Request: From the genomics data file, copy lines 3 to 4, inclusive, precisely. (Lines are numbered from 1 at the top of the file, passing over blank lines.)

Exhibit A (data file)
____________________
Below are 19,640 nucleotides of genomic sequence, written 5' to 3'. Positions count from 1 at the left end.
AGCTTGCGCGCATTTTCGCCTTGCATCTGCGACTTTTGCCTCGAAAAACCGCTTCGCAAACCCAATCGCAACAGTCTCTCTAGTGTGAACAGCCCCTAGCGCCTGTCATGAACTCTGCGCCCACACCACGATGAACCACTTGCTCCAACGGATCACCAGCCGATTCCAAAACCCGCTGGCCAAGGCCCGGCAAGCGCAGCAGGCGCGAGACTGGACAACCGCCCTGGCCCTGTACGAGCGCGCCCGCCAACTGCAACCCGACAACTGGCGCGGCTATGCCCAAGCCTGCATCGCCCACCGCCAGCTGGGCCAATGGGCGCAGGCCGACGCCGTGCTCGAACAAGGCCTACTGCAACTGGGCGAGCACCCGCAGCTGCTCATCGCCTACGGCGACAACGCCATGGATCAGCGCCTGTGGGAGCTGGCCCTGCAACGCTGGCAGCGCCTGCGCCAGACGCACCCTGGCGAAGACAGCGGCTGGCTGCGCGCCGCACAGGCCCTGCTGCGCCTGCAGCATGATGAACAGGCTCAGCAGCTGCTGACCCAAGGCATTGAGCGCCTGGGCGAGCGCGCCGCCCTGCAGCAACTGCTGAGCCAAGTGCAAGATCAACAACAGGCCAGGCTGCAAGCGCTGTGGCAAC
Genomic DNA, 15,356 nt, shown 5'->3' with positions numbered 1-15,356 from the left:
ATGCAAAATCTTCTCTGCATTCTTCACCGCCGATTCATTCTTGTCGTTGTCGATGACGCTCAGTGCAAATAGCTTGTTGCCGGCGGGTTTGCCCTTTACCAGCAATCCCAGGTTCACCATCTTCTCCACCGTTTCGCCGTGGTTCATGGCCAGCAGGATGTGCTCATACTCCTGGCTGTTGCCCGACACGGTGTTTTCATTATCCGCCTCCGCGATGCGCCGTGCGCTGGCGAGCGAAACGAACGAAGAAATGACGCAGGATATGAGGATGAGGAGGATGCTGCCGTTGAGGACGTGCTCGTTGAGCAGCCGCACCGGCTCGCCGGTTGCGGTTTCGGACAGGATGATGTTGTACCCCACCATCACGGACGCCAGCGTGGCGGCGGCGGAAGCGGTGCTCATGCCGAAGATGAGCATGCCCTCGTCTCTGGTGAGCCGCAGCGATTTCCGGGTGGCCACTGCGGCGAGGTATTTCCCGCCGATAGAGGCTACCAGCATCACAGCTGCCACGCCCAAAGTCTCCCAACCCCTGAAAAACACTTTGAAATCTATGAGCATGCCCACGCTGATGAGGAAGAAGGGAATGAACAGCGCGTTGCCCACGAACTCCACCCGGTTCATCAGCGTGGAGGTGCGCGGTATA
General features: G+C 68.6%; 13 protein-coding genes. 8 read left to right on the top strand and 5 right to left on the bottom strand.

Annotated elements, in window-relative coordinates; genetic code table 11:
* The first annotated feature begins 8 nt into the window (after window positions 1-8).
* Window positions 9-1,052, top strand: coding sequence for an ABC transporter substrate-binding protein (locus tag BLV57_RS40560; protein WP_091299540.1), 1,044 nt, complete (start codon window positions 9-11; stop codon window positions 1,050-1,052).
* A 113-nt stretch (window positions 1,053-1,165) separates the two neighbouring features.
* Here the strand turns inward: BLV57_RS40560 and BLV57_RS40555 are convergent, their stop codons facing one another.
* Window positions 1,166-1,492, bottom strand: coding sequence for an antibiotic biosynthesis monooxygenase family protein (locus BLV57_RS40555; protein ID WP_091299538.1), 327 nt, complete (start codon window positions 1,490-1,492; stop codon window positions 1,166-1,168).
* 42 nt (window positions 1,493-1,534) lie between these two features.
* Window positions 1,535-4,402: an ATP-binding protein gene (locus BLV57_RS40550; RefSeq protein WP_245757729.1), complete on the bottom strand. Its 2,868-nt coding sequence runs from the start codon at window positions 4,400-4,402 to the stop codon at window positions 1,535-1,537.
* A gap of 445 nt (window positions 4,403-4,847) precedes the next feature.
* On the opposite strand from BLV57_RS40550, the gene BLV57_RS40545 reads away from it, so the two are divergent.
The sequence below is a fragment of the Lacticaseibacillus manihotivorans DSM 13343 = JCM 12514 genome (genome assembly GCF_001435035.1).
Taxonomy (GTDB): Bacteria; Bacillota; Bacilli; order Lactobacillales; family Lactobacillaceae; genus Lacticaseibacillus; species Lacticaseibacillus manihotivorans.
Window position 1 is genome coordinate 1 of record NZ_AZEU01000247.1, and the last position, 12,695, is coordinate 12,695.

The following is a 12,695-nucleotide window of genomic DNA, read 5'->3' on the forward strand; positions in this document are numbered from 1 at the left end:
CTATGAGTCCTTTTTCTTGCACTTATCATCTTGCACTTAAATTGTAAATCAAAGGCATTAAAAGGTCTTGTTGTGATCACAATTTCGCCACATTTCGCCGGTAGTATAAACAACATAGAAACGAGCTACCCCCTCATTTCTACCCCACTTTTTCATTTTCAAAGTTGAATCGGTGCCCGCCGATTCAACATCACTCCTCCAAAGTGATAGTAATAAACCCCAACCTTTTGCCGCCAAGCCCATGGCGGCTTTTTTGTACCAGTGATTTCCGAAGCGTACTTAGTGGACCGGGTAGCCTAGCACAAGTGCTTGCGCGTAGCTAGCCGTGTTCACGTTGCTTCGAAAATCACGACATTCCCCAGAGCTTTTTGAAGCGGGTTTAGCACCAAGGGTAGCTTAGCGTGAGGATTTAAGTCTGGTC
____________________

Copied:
Genomic DNA, 15,356 nt, shown 5'->3' with positions numbered 1-15,356 from the left:
ATGCAAAATCTTCTCTGCATTCTTCACCGCCGATTCATTCTTGTCGTTGTCGATGACGCTCAGTGCAAATAGCTTGTTGCCGGCGGGTTTGCCCTTTACCAGCAATCCCAGGTTCACCATCTTCTCCACCGTTTCGCCGTGGTTCATGGCCAGCAGGATGTGCTCATACTCCTGGCTGTTGCCCGACACGGTGTTTTCATTATCCGCCTCCGCGATGCGCCGTGCGCTGGCGAGCGAAACGAACGAAGAAATGACGCAGGATATGAGGATGAGGAGGATGCTGCCGTTGAGGACGTGCTCGTTGAGCAGCCGCACCGGCTCGCCGGTTGCGGTTTCGGACAGGATGATGTTGTACCCCACCATCACGGACGCCAGCGTGGCGGCGGCGGAAGCGGTGCTCATGCCGAAGATGAGCATGCCCTCGTCTCTGGTGAGCCGCAGCGATTTCCGGGTGGCCACTGCGGCGAGGTATTTCCCGCCGATAGAGGCTACCAGCATCACAGCTGCCACGCCCAAAGTCTCCCAACCCCTGAAAAACACTTTGAAATCTATGAGCATGCCCACGCTGATGAGGAAGAAGGGAATGAACAGCGCGTTGCCCACGAACTCCACCCGGTTCATCAGCGTGGAGGTGCGCGGTATA